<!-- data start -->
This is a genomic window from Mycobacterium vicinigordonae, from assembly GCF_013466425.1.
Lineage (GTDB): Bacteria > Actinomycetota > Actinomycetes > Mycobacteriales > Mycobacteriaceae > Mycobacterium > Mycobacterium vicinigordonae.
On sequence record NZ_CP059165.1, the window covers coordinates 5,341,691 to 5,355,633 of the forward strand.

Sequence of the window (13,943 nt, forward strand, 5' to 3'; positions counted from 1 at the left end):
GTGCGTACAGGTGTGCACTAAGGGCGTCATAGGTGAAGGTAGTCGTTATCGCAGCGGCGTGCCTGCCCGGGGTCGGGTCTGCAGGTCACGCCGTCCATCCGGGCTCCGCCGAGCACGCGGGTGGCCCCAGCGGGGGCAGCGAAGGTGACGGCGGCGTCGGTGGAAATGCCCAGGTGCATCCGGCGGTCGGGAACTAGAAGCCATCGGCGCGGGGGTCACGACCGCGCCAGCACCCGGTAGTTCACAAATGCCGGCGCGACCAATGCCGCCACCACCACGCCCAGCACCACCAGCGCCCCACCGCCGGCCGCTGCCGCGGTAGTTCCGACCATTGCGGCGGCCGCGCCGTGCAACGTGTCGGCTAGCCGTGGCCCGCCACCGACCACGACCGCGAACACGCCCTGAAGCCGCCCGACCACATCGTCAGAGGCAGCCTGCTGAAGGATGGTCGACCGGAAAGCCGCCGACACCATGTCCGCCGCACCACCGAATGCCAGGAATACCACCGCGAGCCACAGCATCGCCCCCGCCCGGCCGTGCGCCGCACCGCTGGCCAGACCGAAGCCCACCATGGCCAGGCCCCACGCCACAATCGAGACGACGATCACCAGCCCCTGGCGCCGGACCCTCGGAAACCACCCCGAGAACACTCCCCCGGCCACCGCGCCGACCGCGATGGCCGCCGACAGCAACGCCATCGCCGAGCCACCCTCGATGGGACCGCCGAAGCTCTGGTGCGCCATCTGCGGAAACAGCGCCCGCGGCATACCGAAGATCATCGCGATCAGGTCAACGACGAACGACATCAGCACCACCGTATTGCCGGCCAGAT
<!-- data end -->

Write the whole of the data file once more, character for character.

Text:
This is a genomic window from Mycobacterium vicinigordonae, from assembly GCF_013466425.1.
Lineage (GTDB): Bacteria > Actinomycetota > Actinomycetes > Mycobacteriales > Mycobacteriaceae > Mycobacterium > Mycobacterium vicinigordonae.
On sequence record NZ_CP059165.1, the window covers coordinates 5,341,691 to 5,355,633 of the forward strand.

Sequence of the window (13,943 nt, forward strand, 5' to 3'; positions counted from 1 at the left end):
GTGCGTACAGGTGTGCACTAAGGGCGTCATAGGTGAAGGTAGTCGTTATCGCAGCGGCGTGCCTGCCCGGGGTCGGGTCTGCAGGTCACGCCGTCCATCCGGGCTCCGCCGAGCACGCGGGTGGCCCCAGCGGGGGCAGCGAAGGTGACGGCGGCGTCGGTGGAAATGCCCAGGTGCATCCGGCGGTCGGGAACTAGAAGCCATCGGCGCGGGGGTCACGACCGCGCCAGCACCCGGTAGTTCACAAATGCCGGCGCGACCAATGCCGCCACCACCACGCCCAGCACCACCAGCGCCCCACCGCCGGCCGCTGCCGCGGTAGTTCCGACCATTGCGGCGGCCGCGCCGTGCAACGTGTCGGCTAGCCGTGGCCCGCCACCGACCACGACCGCGAACACGCCCTGAAGCCGCCCGACCACATCGTCAGAGGCAGCCTGCTGAAGGATGGTCGACCGGAAAGCCGCCGACACCATGTCCGCCGCACCACCGAATGCCAGGAATACCACCGCGAGCCACAGCATCGCCCCCGCCCGGCCGTGCGCCGCACCGCTGGCCAGACCGAAGCCCACCATGGCCAGGCCCCACGCCACAATCGAGACGACGATCACCAGCCCCTGGCGCCGGACCCTCGGAAACCACCCCGAGAACACTCCCCCGGCCACCGCGCCGACCGCGATGGCCGCCGACAGCAACGCCATCGCCGAGCCACCCTCGATGGGACCGCCGAAGCTCTGGTGCGCCATCTGCGGAAACAGCGCCCGCGGCATACCGAAGATCATCGCGATCAGGTCAACGACGAACGACATCAGCACCACCGTATTGCCGGCCAGAT